Concern for West Gippsland’s threatened native plants and animals has prompted an anonymous donor to seed a conservation fund to raise $1 million for the region.
West Gippsland’s popularity has brought mass tourism and two centuries of land clearing, logging, fishing and farming, which has helped its prosperity but has also contributed to significant habitat and species loss.
The West Gippsland Conservation Fund is a first for Trust for Nature, which has been working with landholders and protecting habitat on private land across Victoria for almost 50 years.
The Trust’s Partnerships Manager Paul Moore said the Fund is an endowment which is intended to grow from ongoing donations and investment returns over time and assist in providing a stable, ongoing revenue stream for private land management in West Gippsland.
He said, “This campaign is a very different activity for us and is the result of the anonymous donation from an incredibly generous individual who is concerned about West Gippsland’s environment and who has agreed to match funds dollar for dollar to the value of $500,000.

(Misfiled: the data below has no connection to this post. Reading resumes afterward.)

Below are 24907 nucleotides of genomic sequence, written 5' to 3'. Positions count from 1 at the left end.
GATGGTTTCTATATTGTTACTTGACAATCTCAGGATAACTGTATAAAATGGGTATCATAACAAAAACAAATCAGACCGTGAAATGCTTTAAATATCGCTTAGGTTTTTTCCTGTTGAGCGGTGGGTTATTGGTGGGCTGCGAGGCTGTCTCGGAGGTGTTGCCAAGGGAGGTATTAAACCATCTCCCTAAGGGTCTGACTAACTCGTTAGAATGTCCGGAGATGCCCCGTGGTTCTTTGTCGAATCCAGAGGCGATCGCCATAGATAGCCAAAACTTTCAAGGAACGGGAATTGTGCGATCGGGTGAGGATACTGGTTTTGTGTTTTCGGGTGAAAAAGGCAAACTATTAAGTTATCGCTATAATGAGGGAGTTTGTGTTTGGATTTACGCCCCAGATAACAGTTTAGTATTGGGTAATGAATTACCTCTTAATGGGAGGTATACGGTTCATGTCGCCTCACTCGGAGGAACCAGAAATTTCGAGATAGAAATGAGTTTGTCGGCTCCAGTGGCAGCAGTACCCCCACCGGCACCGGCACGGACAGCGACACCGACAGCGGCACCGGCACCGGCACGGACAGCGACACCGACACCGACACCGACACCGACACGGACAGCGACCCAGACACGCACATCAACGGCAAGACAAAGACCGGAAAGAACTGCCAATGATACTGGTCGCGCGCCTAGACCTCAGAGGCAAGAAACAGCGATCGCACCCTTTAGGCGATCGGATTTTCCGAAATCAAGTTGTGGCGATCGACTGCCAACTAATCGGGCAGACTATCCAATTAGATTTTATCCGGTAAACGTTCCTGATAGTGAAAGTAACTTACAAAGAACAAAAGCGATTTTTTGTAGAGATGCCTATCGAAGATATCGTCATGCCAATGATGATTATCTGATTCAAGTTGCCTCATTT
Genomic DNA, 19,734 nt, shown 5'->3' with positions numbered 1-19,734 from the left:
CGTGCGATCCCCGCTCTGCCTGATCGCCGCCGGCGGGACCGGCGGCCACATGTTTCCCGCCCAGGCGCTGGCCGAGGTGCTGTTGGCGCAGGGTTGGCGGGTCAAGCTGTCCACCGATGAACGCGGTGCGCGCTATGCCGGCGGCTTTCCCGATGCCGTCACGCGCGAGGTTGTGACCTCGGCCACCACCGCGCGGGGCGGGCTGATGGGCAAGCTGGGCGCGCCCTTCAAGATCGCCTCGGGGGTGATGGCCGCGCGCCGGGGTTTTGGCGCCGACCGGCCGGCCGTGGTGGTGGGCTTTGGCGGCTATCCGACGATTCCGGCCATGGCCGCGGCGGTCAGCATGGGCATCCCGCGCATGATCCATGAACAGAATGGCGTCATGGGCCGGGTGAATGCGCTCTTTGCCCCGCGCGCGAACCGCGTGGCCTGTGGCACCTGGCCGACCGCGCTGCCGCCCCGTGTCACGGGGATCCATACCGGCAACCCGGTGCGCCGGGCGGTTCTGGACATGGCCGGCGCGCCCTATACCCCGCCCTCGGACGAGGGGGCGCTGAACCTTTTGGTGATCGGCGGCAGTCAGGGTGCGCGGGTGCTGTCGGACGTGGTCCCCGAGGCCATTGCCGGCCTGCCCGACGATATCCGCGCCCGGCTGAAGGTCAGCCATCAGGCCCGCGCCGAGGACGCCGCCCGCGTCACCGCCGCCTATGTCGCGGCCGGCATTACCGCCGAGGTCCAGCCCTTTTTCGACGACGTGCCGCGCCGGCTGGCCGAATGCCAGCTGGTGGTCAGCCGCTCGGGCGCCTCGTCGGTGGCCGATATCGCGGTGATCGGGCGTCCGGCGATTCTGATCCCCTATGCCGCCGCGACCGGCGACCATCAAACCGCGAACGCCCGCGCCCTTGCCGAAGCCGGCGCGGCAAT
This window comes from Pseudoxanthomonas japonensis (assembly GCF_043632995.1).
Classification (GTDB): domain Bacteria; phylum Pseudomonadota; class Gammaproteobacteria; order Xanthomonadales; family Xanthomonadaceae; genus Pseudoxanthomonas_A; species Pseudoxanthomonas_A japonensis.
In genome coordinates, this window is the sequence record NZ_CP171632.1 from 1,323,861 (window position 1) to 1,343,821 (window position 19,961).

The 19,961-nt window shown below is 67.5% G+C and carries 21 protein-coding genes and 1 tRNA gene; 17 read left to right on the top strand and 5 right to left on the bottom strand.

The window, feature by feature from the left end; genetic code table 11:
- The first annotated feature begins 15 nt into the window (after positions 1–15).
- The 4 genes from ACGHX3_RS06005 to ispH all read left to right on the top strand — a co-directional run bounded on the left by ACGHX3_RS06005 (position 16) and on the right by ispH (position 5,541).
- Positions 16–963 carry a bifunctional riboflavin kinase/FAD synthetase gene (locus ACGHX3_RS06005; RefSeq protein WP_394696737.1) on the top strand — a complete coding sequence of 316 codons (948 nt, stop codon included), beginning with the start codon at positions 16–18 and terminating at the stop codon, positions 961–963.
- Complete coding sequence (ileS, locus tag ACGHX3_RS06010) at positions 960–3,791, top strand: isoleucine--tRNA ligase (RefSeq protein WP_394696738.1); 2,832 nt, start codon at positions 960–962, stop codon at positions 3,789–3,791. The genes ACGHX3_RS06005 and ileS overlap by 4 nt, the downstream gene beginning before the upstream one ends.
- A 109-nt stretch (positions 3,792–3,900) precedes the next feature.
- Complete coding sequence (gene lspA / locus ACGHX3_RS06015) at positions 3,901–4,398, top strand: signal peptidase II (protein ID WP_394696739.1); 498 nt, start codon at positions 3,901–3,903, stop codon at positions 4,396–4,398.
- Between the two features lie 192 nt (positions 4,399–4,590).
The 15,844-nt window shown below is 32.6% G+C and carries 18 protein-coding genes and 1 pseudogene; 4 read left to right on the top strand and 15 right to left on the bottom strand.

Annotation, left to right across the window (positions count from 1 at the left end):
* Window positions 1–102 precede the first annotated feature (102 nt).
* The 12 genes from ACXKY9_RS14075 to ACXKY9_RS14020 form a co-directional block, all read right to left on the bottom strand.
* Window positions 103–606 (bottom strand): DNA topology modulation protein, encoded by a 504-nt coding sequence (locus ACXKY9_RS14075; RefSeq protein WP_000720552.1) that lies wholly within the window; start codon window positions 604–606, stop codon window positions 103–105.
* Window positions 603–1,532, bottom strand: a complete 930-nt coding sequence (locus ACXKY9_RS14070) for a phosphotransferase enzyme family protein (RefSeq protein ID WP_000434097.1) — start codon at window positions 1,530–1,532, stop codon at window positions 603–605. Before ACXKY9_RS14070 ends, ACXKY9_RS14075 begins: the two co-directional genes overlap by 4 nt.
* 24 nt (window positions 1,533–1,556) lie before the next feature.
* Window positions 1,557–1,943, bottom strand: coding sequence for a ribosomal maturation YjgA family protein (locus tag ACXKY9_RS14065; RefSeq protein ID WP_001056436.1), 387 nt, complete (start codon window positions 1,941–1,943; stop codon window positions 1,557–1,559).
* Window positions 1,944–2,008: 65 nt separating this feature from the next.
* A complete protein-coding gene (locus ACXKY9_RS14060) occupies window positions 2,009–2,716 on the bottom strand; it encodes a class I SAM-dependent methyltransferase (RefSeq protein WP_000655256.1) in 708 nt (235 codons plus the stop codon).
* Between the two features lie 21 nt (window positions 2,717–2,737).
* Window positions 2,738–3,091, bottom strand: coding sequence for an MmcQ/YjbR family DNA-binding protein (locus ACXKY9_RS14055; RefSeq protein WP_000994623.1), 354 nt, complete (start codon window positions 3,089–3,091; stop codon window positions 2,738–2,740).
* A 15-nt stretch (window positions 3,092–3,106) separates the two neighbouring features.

“As climate change becomes a real danger, the challenges this region faces have multiplied alarmingly. Climate change is bringing hotter, drier seasons and reduced rainfall, which increases pressure on natural ecosystems and wildlife that are experiencing habitat loss.”
This Fund will have an impact now to save important species, but it will also be around in 50 to 100 years, servicing the conservation priorities of the West Gippsland region in perpetuity.
The West Gippsland Catchment Management Authority sees the Fund as an opportunity to enable evidence-based work that increases the resilience of native plants and animals on private land.
The Authority’s CEO Martin Fuller said, “The Fund is an exciting development and one that offers the opportunity to complement the collective efforts to protect and enhance the region’s amazing biodiversity.”
Trust for Nature programs are undertaken in partnership with landholders and Traditional Owners.
More than 137 properties in West Gippsland have conservation covenants on them, protecting 6,152 ha. This number increases each year.
Conservation covenants are voluntary agreements on property titles that enable private landowners to protect nature forever, even after the property changes hands.
Trust for Nature is one of Australia’s oldest conservation organisations, established by an Act of the Victorian Parliament in 1972 to protect habitat on private land.
It is a not-for-profit organisation that relies on the generosity of supporters to help protect Victoria’s biodiversity.
The Fund will be officially launched in Noojee on 5 September. Businesses, groups and individuals with an interest in conservation are welcome to attend. Here is more information about the Fund and how to support it.
Inset photo courtesy West Gippsland Catchment Management Authority.